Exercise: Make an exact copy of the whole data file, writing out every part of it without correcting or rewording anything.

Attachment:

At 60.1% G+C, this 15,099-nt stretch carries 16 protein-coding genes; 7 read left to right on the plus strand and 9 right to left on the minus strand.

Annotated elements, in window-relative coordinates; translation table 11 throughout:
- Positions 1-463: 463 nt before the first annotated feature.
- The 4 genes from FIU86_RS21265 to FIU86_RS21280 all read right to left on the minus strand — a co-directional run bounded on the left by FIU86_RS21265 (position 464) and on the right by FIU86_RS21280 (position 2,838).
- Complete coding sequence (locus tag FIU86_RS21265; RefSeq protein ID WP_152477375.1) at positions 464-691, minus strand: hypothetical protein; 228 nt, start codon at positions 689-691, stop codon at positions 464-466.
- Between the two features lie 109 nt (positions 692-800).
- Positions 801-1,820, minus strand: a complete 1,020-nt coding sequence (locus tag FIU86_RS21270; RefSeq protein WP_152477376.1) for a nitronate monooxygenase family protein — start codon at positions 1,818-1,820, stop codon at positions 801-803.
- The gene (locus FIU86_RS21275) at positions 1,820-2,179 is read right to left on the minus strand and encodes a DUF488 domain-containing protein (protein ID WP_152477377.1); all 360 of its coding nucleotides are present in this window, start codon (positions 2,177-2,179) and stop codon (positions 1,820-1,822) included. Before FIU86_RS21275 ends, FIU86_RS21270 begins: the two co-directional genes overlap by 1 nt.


At 60.1% G+C, this 15,099-nt stretch carries 16 protein-coding genes; 7 read left to right on the plus strand and 9 right to left on the minus strand.

Annotated elements, in window-relative coordinates; translation table 11 throughout:
- Positions 1-463: 463 nt before the first annotated feature.
- The 4 genes from FIU86_RS21265 to FIU86_RS21280 all read right to left on the minus strand — a co-directional run bounded on the left by FIU86_RS21265 (position 464) and on the right by FIU86_RS21280 (position 2,838).
- Complete coding sequence (locus tag FIU86_RS21265; RefSeq protein ID WP_152477375.1) at positions 464-691, minus strand: hypothetical protein; 228 nt, start codon at positions 689-691, stop codon at positions 464-466.
- Between the two features lie 109 nt (positions 692-800).
- Positions 801-1,820, minus strand: a complete 1,020-nt coding sequence (locus tag FIU86_RS21270; RefSeq protein WP_152477376.1) for a nitronate monooxygenase family protein — start codon at positions 1,818-1,820, stop codon at positions 801-803.
- The gene (locus FIU86_RS21275) at positions 1,820-2,179 is read right to left on the minus strand and encodes a DUF488 domain-containing protein (protein ID WP_152477377.1); all 360 of its coding nucleotides are present in this window, start codon (positions 2,177-2,179) and stop codon (positions 1,820-1,822) included. Before FIU86_RS21275 ends, FIU86_RS21270 begins: the two co-directional genes overlap by 1 nt.